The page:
Forget 007. The Real James Bond Style Icon Is Boris From Goldeneye

Fashion
Alan Cumming’s computer hacker was way ahead of his time, style-wise.

Alan Cumming as Boris Grishenko in GoldenEye 1995.

Alan Cumming as Boris Grishenko in GoldenEye, 1995.Keith Hamshere / Getty Images

Few cinematic icons are more beloved, admired, and respected than James Bond. And crucial to Bond’s appeal is the Bond persona, carefully engineered over decades of films to be desirable and aspirational—the cars, the toys, the suave demeanor, and (of course) the fashion. The 007 lifestyle has spawned watch and car collaborations, whole sites devoted to the man, and even blog posts chronicling the history of a single look. But with time, the appeal of the Bond lifestyle has waned: No Time to Die, the latest film in the franchise, is said to reckon with the boozing, womanizing spy’s place in the world. Helpfully, there’s an unconventional style icon—right for the moment, and for the time—sitting in plain sight. 1995’s Goldeneye is notable for being the first Pierce Brosnan Bond adventure, as well as the foundation for one of the most beloved videogames of all time. But it’s also the birthplace of a genuine style legend whose fashion merits wouldn’t be recognized until a full two decades later.

Enter Boris Grishenko.

Alan Cumming as Boris Grishenko in GoldenEye, 1995.Everett Collection / Courtesy of United Artists

Stick with us here. Alan Cumming’s Goldeneye villain was once hailed—by this very site!—as one of the worst-dressed Bond villains of all time. Time heals all wounds, however, and a reexamination of Boris’s sartorial choices in 2020 reveals he ultimately got the last laugh. In a handful of scenes, Boris provides a prescient template of men’s casual style.

Boris first appears in Goldeneye’s Siberia sequence, quickly demonstrating unparalleled hacking skills as he slips past the US Department of Defense’s cybersecurity with ease. At first blush, we can tell — based on his beat-to-hell biker jacket, hoodie with a graphic tee over top of it, and matching trousers — he’s distinct from his more traditional coworkers. A mostly monochromatic look pops thanks to a Vault Boy-esque graphic tee and statement leather jacket, two items of clothing you probably already have hanging in your closet. On the whole, Boris’ look manages to reflect the punk, anti-establishment sensibility he conveys through his hacking ways throughout the movie—while also being a fantastic option to wear while running errands on a brisk weekend.

Though it’s a little difficult to tell on screen, Boris’s second outfit is a red-wine winter parka complete with fur-trim: essentially Canada Goose before it became popular. He layers it on top of the aforementioned leather jacket ensemble for an outfit not dissimilar from what you’d see in any frozen cityscape circa 2021. Yet, true to his nature, the merlot hue of the parka distinctively pops. Siberia, especially in 1995, doesn’t seem like the most fashion-forward of cities, so we choose to believe the color is an intentional choice, another way for Boris to further stick out from the crowd of “slugheads” he so detests.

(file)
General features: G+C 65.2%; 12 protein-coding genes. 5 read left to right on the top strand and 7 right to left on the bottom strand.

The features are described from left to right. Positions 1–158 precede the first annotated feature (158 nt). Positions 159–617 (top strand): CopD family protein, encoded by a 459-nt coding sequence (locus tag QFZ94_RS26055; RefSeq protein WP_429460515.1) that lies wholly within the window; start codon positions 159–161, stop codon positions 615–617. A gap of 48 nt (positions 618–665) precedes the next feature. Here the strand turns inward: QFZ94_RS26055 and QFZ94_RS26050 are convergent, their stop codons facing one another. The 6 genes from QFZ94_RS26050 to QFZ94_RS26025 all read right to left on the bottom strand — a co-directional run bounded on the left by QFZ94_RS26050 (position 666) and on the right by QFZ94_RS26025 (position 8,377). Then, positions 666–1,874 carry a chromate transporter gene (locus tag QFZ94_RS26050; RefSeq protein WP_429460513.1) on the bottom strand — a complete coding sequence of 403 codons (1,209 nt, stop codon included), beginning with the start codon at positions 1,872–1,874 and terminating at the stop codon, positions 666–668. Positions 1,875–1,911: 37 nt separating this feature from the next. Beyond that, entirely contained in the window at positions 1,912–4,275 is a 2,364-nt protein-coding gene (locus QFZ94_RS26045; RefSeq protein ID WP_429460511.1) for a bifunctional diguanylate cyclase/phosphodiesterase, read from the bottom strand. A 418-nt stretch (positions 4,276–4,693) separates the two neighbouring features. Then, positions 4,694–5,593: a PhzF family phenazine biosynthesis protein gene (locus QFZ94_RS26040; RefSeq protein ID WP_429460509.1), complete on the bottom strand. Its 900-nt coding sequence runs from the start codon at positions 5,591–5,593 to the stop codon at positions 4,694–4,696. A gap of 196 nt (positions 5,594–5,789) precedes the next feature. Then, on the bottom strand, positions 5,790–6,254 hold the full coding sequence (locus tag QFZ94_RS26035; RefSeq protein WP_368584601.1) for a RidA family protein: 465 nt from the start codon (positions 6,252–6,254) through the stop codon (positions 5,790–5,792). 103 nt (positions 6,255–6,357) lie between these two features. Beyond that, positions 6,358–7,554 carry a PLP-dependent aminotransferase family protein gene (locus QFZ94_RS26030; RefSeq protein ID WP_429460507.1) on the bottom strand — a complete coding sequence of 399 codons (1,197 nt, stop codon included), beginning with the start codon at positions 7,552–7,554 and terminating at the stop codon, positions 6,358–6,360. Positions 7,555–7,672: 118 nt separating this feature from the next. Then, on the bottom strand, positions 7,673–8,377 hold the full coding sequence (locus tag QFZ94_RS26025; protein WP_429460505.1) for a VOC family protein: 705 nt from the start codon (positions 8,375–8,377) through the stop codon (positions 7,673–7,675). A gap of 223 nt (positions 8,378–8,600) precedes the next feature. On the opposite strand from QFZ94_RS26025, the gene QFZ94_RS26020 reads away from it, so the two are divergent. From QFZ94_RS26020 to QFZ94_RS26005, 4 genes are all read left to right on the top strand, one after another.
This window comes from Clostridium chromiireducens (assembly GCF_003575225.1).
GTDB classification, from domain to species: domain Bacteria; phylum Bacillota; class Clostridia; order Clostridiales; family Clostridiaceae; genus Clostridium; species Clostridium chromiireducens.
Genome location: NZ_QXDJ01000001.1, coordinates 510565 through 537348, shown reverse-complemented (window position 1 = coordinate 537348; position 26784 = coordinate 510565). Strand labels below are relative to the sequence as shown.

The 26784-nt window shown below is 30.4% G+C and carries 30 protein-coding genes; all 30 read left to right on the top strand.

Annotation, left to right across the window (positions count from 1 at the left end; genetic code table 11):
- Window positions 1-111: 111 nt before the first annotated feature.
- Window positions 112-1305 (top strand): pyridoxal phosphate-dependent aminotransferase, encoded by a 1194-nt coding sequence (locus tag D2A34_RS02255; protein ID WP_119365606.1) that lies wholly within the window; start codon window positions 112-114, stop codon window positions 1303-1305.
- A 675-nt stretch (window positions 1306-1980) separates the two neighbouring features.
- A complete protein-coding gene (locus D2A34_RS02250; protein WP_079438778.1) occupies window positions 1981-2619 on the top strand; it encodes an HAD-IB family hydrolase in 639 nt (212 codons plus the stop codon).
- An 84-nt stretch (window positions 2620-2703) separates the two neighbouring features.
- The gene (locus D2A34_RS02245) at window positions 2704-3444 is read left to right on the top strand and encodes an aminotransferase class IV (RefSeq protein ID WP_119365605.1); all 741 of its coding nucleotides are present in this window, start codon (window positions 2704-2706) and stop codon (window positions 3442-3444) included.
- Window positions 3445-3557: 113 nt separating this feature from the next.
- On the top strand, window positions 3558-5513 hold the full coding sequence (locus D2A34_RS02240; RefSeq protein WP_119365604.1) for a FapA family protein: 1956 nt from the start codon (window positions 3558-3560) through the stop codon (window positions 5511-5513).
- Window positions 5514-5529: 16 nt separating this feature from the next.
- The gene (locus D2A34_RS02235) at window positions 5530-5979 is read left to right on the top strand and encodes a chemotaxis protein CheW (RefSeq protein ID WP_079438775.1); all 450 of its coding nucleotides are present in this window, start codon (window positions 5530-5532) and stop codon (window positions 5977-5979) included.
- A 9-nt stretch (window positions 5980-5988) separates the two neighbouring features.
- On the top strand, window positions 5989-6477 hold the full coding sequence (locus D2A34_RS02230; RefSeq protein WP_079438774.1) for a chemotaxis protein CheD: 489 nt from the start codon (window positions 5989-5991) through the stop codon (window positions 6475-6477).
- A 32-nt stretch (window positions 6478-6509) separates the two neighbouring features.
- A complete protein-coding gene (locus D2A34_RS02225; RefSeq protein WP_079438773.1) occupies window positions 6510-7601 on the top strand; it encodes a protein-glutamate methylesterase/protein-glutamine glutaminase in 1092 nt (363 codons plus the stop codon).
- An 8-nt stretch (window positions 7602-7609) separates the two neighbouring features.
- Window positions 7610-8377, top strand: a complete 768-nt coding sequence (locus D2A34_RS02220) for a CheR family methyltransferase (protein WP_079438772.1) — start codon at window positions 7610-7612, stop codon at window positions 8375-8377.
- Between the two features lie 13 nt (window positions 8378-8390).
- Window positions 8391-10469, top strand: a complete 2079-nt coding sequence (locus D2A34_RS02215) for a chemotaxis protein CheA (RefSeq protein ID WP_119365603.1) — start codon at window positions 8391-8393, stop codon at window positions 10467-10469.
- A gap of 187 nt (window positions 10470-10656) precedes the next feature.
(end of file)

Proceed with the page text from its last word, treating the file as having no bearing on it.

Alan Cumming as Boris Grishenko in GoldenEye, 1995.Everett Collection / Courtesy of United Artists

After dipping out for a cigarette to let Xenia Onatopp (Famke Janssen) into the facility—and thusly setting a large portion of the movie’s plot into motion—Boris is largely removed from Goldeneye until its final act in Cuba. But once he returns, he does so with an all-timer of a fit. The red, yellow, and green geometric print is summertime-ready and certainly evokes feelings of the bold, unhinged camp collar shirts we’ve seen in recent collections. While it’s hard to get a look at the full ensemble on the screen, Boris’s Goldeneye videogame model shows shorts and sneakers (complete with just a touch of sock showing.) Is this all sounding familiar? A bold patterned shirt, Baggies, and some slick sneakers? That’s a right-now summer look…a whole 26 years ahead of schedule.

There’s no doubt Bond will retain his status as menswear royalty. But what makes Boris so compelling is not only his prediction of current trends but the inherent mellowness of his style. Boris is a villain, but he’s not unapproachable. Instead, Boris’s outfits are for everybody: they’re basics, executed to perfection, and are more attainable than a custom Tom Ford tux, Billy Reid peacoat, or Barbour jacket. Perhaps it’s not surprising a generation of millennials who grew up playing hours of Goldeneye on N64 would, in turn, find fashion inspiration—intentional or otherwise—from a dweebish hacker. In this way, Boris Grishenko’s style is the thing that’s truly invincible.

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